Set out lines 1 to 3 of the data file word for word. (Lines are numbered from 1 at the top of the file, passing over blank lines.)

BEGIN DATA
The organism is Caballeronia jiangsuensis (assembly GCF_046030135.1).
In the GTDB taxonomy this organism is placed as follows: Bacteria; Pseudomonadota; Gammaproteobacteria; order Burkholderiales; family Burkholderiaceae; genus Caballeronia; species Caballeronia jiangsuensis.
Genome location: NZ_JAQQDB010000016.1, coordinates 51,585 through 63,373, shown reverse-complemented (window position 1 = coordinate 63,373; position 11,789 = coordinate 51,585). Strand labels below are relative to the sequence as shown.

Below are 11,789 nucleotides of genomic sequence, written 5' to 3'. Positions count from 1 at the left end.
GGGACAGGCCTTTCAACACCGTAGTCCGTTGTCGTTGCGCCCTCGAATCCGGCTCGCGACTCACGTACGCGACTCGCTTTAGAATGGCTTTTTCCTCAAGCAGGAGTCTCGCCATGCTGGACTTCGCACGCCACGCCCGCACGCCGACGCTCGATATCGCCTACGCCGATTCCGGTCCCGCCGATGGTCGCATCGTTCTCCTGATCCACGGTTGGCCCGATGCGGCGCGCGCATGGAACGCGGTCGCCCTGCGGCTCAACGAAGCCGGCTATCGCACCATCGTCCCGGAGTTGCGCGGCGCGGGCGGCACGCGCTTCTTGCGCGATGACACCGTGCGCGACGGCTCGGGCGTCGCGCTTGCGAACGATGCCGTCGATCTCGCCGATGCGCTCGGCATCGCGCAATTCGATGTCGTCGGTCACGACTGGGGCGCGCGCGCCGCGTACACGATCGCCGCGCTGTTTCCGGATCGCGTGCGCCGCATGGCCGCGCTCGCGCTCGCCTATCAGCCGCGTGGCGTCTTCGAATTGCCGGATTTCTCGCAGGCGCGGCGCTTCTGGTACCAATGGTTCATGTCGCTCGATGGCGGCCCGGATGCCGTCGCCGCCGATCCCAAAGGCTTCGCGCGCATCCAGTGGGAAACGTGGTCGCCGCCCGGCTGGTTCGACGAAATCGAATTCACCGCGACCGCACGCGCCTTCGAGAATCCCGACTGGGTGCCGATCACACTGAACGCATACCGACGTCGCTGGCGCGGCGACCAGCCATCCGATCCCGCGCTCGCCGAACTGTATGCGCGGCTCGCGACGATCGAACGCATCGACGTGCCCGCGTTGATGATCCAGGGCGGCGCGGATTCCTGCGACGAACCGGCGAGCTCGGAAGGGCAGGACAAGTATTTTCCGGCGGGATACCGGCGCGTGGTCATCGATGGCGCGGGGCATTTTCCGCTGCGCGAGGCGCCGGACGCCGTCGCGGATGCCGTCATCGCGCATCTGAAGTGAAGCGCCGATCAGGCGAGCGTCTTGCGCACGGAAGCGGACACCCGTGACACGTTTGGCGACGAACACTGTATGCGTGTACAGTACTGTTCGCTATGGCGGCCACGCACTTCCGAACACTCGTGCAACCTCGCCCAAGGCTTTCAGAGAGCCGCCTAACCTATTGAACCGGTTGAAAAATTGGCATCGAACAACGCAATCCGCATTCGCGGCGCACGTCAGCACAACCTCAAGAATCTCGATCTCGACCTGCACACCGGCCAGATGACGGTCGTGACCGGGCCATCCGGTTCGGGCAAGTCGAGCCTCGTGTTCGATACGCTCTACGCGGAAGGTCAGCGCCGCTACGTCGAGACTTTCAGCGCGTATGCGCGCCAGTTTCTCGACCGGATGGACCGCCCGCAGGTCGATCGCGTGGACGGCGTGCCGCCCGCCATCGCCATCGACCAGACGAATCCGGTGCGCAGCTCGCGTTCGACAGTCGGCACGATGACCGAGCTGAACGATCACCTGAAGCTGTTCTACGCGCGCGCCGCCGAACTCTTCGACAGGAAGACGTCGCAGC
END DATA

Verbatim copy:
The organism is Caballeronia jiangsuensis (assembly GCF_046030135.1).
In the GTDB taxonomy this organism is placed as follows: Bacteria; Pseudomonadota; Gammaproteobacteria; order Burkholderiales; family Burkholderiaceae; genus Caballeronia; species Caballeronia jiangsuensis.
Genome location: NZ_JAQQDB010000016.1, coordinates 51,585 through 63,373, shown reverse-complemented (window position 1 = coordinate 63,373; position 11,789 = coordinate 51,585). Strand labels below are relative to the sequence as shown.